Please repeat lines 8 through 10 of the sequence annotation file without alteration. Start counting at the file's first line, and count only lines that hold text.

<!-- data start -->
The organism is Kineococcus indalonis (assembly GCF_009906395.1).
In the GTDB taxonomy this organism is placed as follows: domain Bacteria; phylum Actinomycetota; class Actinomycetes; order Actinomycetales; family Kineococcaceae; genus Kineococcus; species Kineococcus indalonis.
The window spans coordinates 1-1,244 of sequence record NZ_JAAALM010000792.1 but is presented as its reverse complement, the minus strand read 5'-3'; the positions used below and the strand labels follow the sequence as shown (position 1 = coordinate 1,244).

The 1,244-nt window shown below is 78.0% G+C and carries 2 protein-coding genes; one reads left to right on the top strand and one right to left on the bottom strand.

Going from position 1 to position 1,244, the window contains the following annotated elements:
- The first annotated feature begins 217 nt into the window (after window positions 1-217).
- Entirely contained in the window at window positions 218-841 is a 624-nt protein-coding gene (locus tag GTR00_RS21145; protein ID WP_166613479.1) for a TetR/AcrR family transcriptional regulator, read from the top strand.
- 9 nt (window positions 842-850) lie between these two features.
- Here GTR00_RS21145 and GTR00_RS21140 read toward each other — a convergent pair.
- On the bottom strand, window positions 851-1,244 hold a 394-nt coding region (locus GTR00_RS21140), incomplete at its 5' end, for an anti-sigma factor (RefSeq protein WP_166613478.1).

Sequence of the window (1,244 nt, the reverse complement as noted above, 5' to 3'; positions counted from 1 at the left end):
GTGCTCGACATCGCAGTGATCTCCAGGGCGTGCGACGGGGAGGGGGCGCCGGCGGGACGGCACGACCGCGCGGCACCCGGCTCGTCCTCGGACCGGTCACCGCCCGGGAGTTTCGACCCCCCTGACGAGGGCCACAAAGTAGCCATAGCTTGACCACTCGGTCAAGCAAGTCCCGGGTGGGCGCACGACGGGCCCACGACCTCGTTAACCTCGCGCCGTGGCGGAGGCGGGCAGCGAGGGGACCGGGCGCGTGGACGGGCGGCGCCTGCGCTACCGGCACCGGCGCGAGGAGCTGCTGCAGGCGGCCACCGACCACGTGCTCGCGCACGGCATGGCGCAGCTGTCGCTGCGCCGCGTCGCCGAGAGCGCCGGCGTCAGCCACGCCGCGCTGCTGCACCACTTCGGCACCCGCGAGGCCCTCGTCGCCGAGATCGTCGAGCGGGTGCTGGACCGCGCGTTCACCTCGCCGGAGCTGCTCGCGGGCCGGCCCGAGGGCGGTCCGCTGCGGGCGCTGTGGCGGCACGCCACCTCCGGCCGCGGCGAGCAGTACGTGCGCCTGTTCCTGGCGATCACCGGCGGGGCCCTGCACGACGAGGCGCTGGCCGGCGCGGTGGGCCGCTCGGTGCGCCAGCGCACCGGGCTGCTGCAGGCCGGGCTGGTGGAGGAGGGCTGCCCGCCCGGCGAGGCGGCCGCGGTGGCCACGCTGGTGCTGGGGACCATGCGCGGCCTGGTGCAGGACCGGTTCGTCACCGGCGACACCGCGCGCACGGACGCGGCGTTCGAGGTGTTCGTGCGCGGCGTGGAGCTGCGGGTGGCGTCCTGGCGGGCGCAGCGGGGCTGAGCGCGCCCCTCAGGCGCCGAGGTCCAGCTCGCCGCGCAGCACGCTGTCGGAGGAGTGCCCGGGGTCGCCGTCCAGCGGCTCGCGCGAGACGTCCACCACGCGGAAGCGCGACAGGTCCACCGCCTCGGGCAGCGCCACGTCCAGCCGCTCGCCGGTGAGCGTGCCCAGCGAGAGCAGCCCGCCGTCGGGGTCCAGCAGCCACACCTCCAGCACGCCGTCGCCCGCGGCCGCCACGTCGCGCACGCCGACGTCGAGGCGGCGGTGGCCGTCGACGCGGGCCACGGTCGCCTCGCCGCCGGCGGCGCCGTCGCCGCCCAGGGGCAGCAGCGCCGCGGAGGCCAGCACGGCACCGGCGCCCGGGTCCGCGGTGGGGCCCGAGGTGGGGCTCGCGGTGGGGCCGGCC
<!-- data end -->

- 9 nt (window positions 842-850) lie between these two features.
- Here GTR00_RS21145 and GTR00_RS21140 read toward each other — a convergent pair.
- On the bottom strand, window positions 851-1,244 hold a 394-nt coding region (locus GTR00_RS21140), incomplete at its 5' end, for an anti-sigma factor (RefSeq protein WP_166613478.1).